Taurean Thompson thrives on offense, struggles on defense; Boeheim: ‘I’m not encouraged’

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first_imgAs Monmouth inched closer to Syracuse’s early lead, Jim Boeheim played the role of conductor. He tried willing SU’s defense into perfect positions, using his hands to pull, push and swipe on the sideline. But over and over again in the first half, the Hawks pierced SU’s zone through the middle or swept underneath it.When Boeheim tried nudging Taurean Thompson to rotate within the zone, the freshman didn’t notice until it was too late. Monmouth’s Sam Ibiezugbe cut beneath Thompson and the Orange defense to lay in two more of the Hawks’ 18 first-half points in the paint.In a game that was never closer than 10 points after halftime, Syracuse still got a dose of reality.Thompson is one of five players in their first year with SU. Inexperience is bound to rear itself.“It takes time, he’ll be fine,” senior Tyler Roberson said of Thompson’s defense. “It’s nothing I’m worried about. He’s still young. He’ll get it down.”AdvertisementThis is placeholder textIf nothing else, the Orange can use the early part of its nonconference schedule to work out the kinks. Despite early hiccups on both sides of the ball, No. 18 Syracuse (3-0) ran away from Monmouth (1-2) in a 71-50 win on Friday night in the Carrier Dome. In the eyes of Boeheim, it only took a series of defensive miscues to nullify Thompson’s 12 points in 13 minutes. The 6-foot-10 freshman was solely outdone by Andrew White’s 18 points, all in the first half, but sunk a couple key baseline jumpers when his team was scrapping on offense.With about two minutes remaining, Thompson laid in the last of his five baskets and landed awkwardly on his left foot. He was assisted off the court, only able to put pressure on his right foot. There was no update on him after the game.Tony D. Curtis | Staff PhotographerRegardless of his immediate status, Thompson’s performance was a microcosm of the team: promising, but lacking the necessary cohesion to stack up against the ACC powerhouses looming later in the year.“He was very good on offense, but he gave up about five baskets on the other end,” Boeheim said. “So I guess I’m not encouraged.”“…You can make two jump shots, (but) if you give up 10 points on the other end, that’s not a positive.”As the first half drew on, there was no secret as to where Syracuse was going to feed the ball on offense. White was the magnet. But upon entering the game after about five minutes, Thompson started finding pockets of space.Much like his other teammates, he wasn’t getting underneath the basket. But he found the short corner. He straddled the baseline and stuck with a pass from Tyus Battle, hitting his first shot to give the Orange a 13-11 lead.Not long after, White found an open Thompson after White failed to get through a swarm of Monmouth defenders in the paint. The fifth-year senior dished it off to the freshman, and Thompson made it 17-11.“For him to come in his first, real big-time game and to produce like that,” White said, “that just shows what he’s made out of.”Thompson hit three of his four shots in the second half, highlighted by a nifty and-one basket on a bounce pass from Tyler Lydon. Friday illustrated that Thompson can blend his size and mobility to put up sound shots. That’s not the particular calling card of the Orange’s other big men in Paschal Chukwu and Dajuan Coleman.Therein lies Thompson’s value to this year’s team, even if his defense could be a liability in the first steps of his college career. It’s too early to see how much of a detriment that could be. For now, Thompson is blanketed by one of sports’ most damning concepts: Potential.“I’ve said it to everyone who’s come around here,” White said, “By his junior year, Taurean Thompson’s going to be one of the best big men in the country. You could just see glimpses of it now.” Comments Facebook Twitter Google+ Published on November 18, 2016 at 11:45 pm Contact Connor: cgrossma@syr.edu | @connorgrossmanlast_img read more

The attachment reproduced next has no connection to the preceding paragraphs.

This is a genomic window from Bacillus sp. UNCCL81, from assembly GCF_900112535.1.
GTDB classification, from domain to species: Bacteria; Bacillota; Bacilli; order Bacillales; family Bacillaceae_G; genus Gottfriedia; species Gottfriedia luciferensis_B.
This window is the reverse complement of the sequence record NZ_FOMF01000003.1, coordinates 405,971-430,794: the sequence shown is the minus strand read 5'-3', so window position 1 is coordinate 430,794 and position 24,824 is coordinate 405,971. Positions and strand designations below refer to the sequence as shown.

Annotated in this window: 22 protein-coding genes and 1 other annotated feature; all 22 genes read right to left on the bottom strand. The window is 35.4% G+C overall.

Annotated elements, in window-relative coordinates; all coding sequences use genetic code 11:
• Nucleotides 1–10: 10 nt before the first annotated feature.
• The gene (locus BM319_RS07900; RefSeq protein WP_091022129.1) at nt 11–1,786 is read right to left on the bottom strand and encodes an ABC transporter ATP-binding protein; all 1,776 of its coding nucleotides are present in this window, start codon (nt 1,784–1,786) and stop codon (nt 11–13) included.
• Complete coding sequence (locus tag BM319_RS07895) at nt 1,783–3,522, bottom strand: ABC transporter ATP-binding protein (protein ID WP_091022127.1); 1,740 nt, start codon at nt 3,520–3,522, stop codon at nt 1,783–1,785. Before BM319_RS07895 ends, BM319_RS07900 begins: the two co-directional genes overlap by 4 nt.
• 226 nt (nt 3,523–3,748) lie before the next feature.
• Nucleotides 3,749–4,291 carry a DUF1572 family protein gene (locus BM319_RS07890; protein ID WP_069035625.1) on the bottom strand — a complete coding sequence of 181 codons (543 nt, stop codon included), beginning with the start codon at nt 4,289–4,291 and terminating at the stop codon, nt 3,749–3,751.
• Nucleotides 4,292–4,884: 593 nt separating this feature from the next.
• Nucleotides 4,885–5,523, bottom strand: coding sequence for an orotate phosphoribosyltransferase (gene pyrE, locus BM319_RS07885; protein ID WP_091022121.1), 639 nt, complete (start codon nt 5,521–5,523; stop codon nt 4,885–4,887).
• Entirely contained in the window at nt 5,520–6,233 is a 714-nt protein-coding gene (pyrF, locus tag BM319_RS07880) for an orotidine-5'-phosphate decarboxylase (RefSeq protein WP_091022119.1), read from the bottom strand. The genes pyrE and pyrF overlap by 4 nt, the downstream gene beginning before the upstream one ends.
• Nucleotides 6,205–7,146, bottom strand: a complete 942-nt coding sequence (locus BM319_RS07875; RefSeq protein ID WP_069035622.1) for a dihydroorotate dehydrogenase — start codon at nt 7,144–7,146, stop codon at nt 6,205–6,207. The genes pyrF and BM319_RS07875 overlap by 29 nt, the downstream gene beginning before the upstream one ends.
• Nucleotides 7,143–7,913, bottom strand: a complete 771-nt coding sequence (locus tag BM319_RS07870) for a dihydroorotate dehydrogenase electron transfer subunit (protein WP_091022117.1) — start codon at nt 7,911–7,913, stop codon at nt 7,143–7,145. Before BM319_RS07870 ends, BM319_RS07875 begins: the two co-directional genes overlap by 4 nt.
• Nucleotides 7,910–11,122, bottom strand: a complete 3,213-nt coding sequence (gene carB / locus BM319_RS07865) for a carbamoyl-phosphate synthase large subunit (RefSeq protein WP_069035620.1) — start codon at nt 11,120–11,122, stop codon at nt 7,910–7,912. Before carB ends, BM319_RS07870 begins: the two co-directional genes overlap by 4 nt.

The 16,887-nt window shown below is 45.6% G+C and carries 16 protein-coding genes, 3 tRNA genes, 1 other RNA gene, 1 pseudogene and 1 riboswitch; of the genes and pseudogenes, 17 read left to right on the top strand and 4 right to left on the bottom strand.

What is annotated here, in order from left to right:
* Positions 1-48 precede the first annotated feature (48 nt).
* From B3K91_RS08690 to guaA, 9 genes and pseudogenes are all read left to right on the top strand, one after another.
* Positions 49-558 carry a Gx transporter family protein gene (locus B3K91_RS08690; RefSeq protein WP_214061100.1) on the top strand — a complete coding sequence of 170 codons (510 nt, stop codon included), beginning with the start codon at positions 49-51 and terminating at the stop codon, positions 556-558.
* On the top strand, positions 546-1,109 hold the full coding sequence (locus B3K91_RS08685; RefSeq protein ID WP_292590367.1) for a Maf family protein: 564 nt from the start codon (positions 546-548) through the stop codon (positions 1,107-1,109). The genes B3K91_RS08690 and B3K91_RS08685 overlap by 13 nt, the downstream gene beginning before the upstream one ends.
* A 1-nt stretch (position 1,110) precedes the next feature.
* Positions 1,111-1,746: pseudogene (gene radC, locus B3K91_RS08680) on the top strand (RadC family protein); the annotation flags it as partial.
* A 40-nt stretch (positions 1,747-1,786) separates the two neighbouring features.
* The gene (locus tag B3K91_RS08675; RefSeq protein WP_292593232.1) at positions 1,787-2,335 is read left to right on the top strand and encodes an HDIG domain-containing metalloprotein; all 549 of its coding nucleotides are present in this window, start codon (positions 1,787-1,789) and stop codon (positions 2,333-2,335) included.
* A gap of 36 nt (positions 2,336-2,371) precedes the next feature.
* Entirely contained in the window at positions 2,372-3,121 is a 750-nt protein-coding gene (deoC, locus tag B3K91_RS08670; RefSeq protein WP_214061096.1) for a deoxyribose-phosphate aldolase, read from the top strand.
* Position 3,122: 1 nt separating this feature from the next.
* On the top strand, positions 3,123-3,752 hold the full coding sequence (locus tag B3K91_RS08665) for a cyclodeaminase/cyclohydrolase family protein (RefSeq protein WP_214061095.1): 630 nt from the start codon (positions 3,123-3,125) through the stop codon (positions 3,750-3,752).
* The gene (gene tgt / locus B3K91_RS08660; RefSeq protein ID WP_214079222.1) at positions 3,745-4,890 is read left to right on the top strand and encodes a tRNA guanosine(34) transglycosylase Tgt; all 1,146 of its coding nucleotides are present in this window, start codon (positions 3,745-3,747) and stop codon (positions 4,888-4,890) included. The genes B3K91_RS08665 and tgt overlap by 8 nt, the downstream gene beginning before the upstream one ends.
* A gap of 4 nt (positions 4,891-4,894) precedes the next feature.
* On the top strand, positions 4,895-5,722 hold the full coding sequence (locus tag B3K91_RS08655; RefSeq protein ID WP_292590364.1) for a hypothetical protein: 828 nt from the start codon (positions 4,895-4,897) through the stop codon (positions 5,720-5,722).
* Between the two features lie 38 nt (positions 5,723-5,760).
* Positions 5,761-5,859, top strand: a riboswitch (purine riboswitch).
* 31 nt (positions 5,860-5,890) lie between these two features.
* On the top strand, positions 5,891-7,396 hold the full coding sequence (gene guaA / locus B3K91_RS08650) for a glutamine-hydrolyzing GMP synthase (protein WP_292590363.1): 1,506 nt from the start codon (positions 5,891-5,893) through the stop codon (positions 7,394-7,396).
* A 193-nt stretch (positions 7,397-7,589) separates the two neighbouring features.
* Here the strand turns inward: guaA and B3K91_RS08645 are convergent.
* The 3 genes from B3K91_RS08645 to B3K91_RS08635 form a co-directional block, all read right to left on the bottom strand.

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first_imgChildren under 12 are encouraged to come out to the Memorial Arena on Aug. 11 at around 5 p.m. for the annual Kiddies Parade, organized by the Kiwanis Club of Dawson Creek. There are no entry fees, and categories include best costume, best comic costume and best float. Children are even welcomed to bring out their bicycles, and/or their four-legged friends, as there will be categories for best decorated bike and best pet costume.”It’s a fun thing to do, and the kids become a part of Fall Fair week,” said Gordon Moffatt, a Kiwanian helping to organize the parade. “This gives them a way to show off a little bit of what they can do and how they can decorate things, and to have some fun.”He added they had a turnout of about 250 children last year and they are hoping for at least 275 this year.- Advertisement -Judging will take place between 5:15 and 6 p.m., with first, second and third-place ribbons being awarded in each category. However, every participant will receive a ribbon and a bag of goodies.The parade begins at 6 p.m., led by members of the RCMP, the Kiwanis Community Band, and a Kiwanis float. The parade proceeds north from the arena on 11 Street, then turns right onto 102 Avenue, continues to the Mile 0 Post at 10 Street, turns south on 10 Street to 105 Avenue, then goes west back to 11 Street and the arena parking lot.Success By Six will then be providing hot dogs and fruit after the parade.Advertisement For more information, contact Kiwanians Gordon Moffatt at 782-3552 or Don Readman at 782-2757.The annual Main Parade, which takes place on Aug.12 at 10 a.m., is still open for entries until Aug. 11. Categories include commercial and non-commercial (not-for-profit club or organization) floats or entries, horse or pony entries, comical entries, vintage vehicles and farm machinery, dancers and baton entries, and more. This year’s theme is “Agriculture is for Everyone,” so expect to see a lot of hay bales, horses and cowboy hats.Entries are asked to assemble at the Co-op Mall parking lot at 9 a.m. as the parade leaves promptly at 10. The parade proceeds west on 102 Avenue to 12 Street, then south on 12 Street to 103 Avenue, east on 103 Avenue to 10 Street, south on 10 Street to 13 Street, continuing south to 114 Avenue where the parade ends at the back entrance to the Northern Lights College campus.Judging happens enroute with winners announced at the end.Advertisement There will also be a barbeque at the college put on by the student’s union and M&M Meat Shops.Tara Morgan, manager of the Dawson Creek Chamber of Commerce, which organizes the Main Parade, said participants can throw candies to the crowd during the parade, but she cautioned them to throw candies away from other vehicles. She encouraged everyone to come out and enjoy the parade.For more information or to register for the Main Parade, go online to www.dawsoncreekchamber.ca, phone 782-2371, or visit the Chamber of Commerce at 10201 10 Street.In the interest of full disclosure, Mile 0 City notes that its reporter, Matthew Bains, is an active member in the KIwanis Club of Dawson Creek.last_img read more